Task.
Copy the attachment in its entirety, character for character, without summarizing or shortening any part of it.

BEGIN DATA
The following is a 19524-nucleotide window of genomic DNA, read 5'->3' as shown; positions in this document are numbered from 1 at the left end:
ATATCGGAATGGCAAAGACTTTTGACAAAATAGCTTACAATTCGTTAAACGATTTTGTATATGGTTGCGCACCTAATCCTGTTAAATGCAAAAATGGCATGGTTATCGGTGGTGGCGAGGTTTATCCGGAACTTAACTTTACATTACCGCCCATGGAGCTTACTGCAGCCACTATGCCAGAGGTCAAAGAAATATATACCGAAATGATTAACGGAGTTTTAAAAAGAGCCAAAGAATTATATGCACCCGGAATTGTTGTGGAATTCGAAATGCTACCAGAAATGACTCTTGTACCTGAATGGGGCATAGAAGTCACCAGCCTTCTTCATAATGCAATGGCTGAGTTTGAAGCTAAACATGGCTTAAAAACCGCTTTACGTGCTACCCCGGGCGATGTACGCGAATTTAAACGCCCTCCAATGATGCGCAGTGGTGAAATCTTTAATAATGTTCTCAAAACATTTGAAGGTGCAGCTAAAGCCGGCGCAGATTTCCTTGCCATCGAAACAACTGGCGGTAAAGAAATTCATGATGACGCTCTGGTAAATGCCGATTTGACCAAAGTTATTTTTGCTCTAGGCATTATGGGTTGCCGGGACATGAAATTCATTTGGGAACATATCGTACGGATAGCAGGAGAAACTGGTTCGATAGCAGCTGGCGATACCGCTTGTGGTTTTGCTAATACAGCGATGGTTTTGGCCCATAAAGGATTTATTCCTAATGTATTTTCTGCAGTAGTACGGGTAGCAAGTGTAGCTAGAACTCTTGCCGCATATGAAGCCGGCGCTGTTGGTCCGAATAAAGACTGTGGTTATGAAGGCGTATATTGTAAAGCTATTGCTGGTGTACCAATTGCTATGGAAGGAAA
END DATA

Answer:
The following is a 19524-nucleotide window of genomic DNA, read 5'->3' as shown; positions in this document are numbered from 1 at the left end:
ATATCGGAATGGCAAAGACTTTTGACAAAATAGCTTACAATTCGTTAAACGATTTTGTATATGGTTGCGCACCTAATCCTGTTAAATGCAAAAATGGCATGGTTATCGGTGGTGGCGAGGTTTATCCGGAACTTAACTTTACATTACCGCCCATGGAGCTTACTGCAGCCACTATGCCAGAGGTCAAAGAAATATATACCGAAATGATTAACGGAGTTTTAAAAAGAGCCAAAGAATTATATGCACCCGGAATTGTTGTGGAATTCGAAATGCTACCAGAAATGACTCTTGTACCTGAATGGGGCATAGAAGTCACCAGCCTTCTTCATAATGCAATGGCTGAGTTTGAAGCTAAACATGGCTTAAAAACCGCTTTACGTGCTACCCCGGGCGATGTACGCGAATTTAAACGCCCTCCAATGATGCGCAGTGGTGAAATCTTTAATAATGTTCTCAAAACATTTGAAGGTGCAGCTAAAGCCGGCGCAGATTTCCTTGCCATCGAAACAACTGGCGGTAAAGAAATTCATGATGACGCTCTGGTAAATGCCGATTTGACCAAAGTTATTTTTGCTCTAGGCATTATGGGTTGCCGGGACATGAAATTCATTTGGGAACATATCGTACGGATAGCAGGAGAAACTGGTTCGATAGCAGCTGGCGATACCGCTTGTGGTTTTGCTAATACAGCGATGGTTTTGGCCCATAAAGGATTTATTCCTAATGTATTTTCTGCAGTAGTACGGGTAGCAAGTGTAGCTAGAACTCTTGCCGCATATGAAGCCGGCGCTGTTGGTCCGAATAAAGACTGTGGTTATGAAGGCGTATATTGTAAAGCTATTGCTGGTGTACCAATTGCTATGGAAGGAAA